Will Hong Kong Turn Into a Modern Version of ‘The Killing Fields’?

September 4, 2021 Updated: September 6, 2021


Beijing’s national security law has turned Hong Kong into a place of terror, which reminds me of a modern version of the Oscar award-winning film “The Killing Fields.”

I was just a teenager when I first watched this British biographical drama in the mid-1980s. It was difficult to fathom what “the fall of a country” would mean for Cambodia under the communist dictator Pol Pot’s reign of terror in the 1970s.

As I revisited the movie recently, I gained a new perspective—it warned me of the worst-case scenario of how Hong Kong could end up if Beijing took total control of the city. The Chinese Communist Party (CCP) and the puppet Hong Kong government officials won’t be ashamed to destroy the core values of the once famed global financial hub—its freedom of speech, freedom of press, freedom of expression, and the rule of law—in order to silence all opposition voices, at all costs.

In fact, Hong Kong has been in crisis for more than a year since Beijing implemented the national security law, and the suppression of the city’s freedoms has just gotten worse.

“The Killing Fields,” which is based on a true story of an American journalist and a Cambodian interpreter, won three Oscar awards for best supporting actor, best cinematography, and best film editing. It was about the Khmer Rouge regime in Cambodia in the 1970s, when civil war and carnage ravaged the country that was subsequently cut off from the outside world.

The 1970s was an interesting time—a golden print media era—when Polaroids were used for instant pictures and newsmen were respected. In real history, back in April 1975, as the American Embassy staff was evacuated from Cambodia, the American journalist, who was mentioned in the movie, left the capital city of Phnom Penh before its fall, leaving behind his Cambodian sidekick interpreter.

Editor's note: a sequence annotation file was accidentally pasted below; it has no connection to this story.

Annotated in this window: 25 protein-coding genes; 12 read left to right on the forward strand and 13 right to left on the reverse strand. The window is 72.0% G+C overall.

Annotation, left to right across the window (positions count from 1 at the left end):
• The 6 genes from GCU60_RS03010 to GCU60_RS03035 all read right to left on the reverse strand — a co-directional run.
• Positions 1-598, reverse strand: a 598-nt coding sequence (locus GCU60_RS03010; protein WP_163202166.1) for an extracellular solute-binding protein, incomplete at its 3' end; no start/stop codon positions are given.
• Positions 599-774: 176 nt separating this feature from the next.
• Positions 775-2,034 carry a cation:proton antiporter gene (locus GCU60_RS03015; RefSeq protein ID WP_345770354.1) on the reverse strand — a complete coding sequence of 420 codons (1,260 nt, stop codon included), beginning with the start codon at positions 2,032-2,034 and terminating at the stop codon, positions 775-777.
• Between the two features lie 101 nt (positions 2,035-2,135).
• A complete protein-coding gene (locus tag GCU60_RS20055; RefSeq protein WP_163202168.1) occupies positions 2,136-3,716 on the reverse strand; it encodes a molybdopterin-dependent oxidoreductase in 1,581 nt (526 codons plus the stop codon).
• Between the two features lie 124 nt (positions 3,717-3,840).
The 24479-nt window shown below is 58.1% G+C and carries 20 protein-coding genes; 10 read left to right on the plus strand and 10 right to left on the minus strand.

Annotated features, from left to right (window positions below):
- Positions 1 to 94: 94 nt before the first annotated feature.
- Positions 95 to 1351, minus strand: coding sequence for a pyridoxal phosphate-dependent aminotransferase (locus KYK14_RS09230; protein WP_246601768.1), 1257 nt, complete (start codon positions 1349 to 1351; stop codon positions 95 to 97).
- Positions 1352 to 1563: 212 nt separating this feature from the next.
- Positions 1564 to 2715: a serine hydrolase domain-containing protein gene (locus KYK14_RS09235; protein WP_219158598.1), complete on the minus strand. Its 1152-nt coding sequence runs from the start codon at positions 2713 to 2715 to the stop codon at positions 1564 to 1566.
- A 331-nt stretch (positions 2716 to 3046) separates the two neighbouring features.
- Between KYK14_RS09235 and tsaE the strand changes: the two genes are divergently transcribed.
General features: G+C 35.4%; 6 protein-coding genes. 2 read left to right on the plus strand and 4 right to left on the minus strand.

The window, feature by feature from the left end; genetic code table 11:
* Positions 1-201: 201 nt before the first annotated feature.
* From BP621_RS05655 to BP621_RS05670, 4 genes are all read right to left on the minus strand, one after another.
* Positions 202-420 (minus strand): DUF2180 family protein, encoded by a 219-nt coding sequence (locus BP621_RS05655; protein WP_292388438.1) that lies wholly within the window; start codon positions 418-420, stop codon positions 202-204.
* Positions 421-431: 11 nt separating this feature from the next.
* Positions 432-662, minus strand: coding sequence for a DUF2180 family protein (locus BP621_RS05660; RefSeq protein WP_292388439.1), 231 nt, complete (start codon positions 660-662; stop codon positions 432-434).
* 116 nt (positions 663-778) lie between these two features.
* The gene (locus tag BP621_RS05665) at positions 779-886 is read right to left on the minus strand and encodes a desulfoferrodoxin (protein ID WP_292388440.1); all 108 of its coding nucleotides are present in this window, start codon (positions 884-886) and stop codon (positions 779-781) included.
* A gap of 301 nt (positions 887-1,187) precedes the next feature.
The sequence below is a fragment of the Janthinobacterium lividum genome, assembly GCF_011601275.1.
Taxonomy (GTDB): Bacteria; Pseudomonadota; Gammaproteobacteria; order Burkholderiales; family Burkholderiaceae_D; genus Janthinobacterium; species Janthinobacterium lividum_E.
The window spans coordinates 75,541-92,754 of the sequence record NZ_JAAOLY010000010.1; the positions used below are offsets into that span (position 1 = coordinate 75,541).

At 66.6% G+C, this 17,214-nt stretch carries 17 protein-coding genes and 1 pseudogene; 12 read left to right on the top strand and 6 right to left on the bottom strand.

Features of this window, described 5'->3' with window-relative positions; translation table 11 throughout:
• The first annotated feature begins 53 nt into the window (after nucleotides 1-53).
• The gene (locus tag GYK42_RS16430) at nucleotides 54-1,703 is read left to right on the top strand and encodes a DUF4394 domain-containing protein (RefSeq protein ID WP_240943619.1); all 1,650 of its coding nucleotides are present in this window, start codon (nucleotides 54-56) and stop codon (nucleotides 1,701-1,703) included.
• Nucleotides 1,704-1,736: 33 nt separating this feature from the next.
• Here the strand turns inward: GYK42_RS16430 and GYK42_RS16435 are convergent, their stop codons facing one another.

April 17, 1975, was a significant day to remember for the Cambodian people—the Khmer Rouge, the Cambodian communist forces, seized the nation’s capital and civilians thought that they brought peace. But nothing could be further from the truth. Hope quickly turned into fear across the country: Many Cambodians who had supported the old regime—the Khmer Republic—were purged and executed by Pot, the Khmer Rouge regime’s ruthless leader. As a result, a nationwide genocide of 1.5 to 2 million Cambodians—the mass murder of one-fourth of the country’s population—ensued from 1975 to 1979.

Epoch Times Photo
The Khmer Rouge guerilla soldiers drive jeeps through a street of Phnom Penh on April 17, 1975. The Cambodian capital surrendered after a three-and-a-half-month siege of Pol Pot forces. (Sjoberg/AFP via Getty Images)

Recently, I had a strange dream about Hong Kong. Many people, foreigners and locals, were jammed inside and outside of the U.S. Embassy compound on Garden Road. These people took over the streets in a massive assembly and were about to be attacked by the soldiers. As Hong Kong declared martial law, those who supported democracy would be punished, tortured, or quickly executed. While U.S. military helicopters were being deployed for a rescue mission, the soldiers were firing warning shots in the air to scare off people on the ground waiting to be rescued.